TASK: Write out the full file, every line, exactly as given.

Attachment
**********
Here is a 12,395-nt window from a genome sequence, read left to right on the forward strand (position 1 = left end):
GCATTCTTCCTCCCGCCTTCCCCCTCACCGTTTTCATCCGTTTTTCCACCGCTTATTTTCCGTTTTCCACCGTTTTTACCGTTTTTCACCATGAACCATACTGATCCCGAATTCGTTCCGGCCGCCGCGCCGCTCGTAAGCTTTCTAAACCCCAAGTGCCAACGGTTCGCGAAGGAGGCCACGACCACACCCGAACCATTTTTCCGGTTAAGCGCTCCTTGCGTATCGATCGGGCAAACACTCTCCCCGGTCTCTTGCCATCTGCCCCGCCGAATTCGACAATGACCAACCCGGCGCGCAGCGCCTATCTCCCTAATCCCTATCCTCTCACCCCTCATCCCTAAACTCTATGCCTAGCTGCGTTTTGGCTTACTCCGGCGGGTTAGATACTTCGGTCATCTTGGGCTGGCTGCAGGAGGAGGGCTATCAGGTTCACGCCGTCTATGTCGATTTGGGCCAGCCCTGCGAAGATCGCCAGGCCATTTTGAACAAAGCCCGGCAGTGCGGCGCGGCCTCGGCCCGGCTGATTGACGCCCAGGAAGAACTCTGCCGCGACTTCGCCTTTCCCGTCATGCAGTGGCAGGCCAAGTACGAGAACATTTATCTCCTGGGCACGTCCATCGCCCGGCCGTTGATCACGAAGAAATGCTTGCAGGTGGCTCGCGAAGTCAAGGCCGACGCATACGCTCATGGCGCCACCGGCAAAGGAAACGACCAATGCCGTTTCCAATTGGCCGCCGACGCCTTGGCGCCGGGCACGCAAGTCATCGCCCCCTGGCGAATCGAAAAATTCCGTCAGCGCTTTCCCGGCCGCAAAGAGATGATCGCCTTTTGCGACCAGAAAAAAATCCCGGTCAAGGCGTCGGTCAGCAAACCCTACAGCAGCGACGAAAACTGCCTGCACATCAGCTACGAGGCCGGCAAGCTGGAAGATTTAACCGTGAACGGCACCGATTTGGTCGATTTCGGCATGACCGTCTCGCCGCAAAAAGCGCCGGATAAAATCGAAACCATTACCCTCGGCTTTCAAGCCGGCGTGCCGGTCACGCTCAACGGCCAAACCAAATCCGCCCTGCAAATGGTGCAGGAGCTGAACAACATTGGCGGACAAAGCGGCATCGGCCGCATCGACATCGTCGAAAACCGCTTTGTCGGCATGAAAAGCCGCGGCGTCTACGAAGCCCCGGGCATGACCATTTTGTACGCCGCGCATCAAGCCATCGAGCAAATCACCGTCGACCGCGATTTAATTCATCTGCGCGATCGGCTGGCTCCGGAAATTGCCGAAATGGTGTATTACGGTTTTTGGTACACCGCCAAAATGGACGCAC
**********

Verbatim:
Here is a 12,395-nt window from a genome sequence, read left to right on the forward strand (position 1 = left end):
GCATTCTTCCTCCCGCCTTCCCCCTCACCGTTTTCATCCGTTTTTCCACCGCTTATTTTCCGTTTTCCACCGTTTTTACCGTTTTTCACCATGAACCATACTGATCCCGAATTCGTTCCGGCCGCCGCGCCGCTCGTAAGCTTTCTAAACCCCAAGTGCCAACGGTTCGCGAAGGAGGCCACGACCACACCCGAACCATTTTTCCGGTTAAGCGCTCCTTGCGTATCGATCGGGCAAACACTCTCCCCGGTCTCTTGCCATCTGCCCCGCCGAATTCGACAATGACCAACCCGGCGCGCAGCGCCTATCTCCCTAATCCCTATCCTCTCACCCCTCATCCCTAAACTCTATGCCTAGCTGCGTTTTGGCTTACTCCGGCGGGTTAGATACTTCGGTCATCTTGGGCTGGCTGCAGGAGGAGGGCTATCAGGTTCACGCCGTCTATGTCGATTTGGGCCAGCCCTGCGAAGATCGCCAGGCCATTTTGAACAAAGCCCGGCAGTGCGGCGCGGCCTCGGCCCGGCTGATTGACGCCCAGGAAGAACTCTGCCGCGACTTCGCCTTTCCCGTCATGCAGTGGCAGGCCAAGTACGAGAACATTTATCTCCTGGGCACGTCCATCGCCCGGCCGTTGATCACGAAGAAATGCTTGCAGGTGGCTCGCGAAGTCAAGGCCGACGCATACGCTCATGGCGCCACCGGCAAAGGAAACGACCAATGCCGTTTCCAATTGGCCGCCGACGCCTTGGCGCCGGGCACGCAAGTCATCGCCCCCTGGCGAATCGAAAAATTCCGTCAGCGCTTTCCCGGCCGCAAAGAGATGATCGCCTTTTGCGACCAGAAAAAAATCCCGGTCAAGGCGTCGGTCAGCAAACCCTACAGCAGCGACGAAAACTGCCTGCACATCAGCTACGAGGCCGGCAAGCTGGAAGATTTAACCGTGAACGGCACCGATTTGGTCGATTTCGGCATGACCGTCTCGCCGCAAAAAGCGCCGGATAAAATCGAAACCATTACCCTCGGCTTTCAAGCCGGCGTGCCGGTCACGCTCAACGGCCAAACCAAATCCGCCCTGCAAATGGTGCAGGAGCTGAACAACATTGGCGGACAAAGCGGCATCGGCCGCATCGACATCGTCGAAAACCGCTTTGTCGGCATGAAAAGCCGCGGCGTCTACGAAGCCCCGGGCATGACCATTTTGTACGCCGCGCATCAAGCCATCGAGCAAATCACCGTCGACCGCGATTTAATTCATCTGCGCGATCGGCTGGCTCCGGAAATTGCCGAAATGGTGTATTACGGTTTTTGGTACACCGCCAAAATGGACGCAC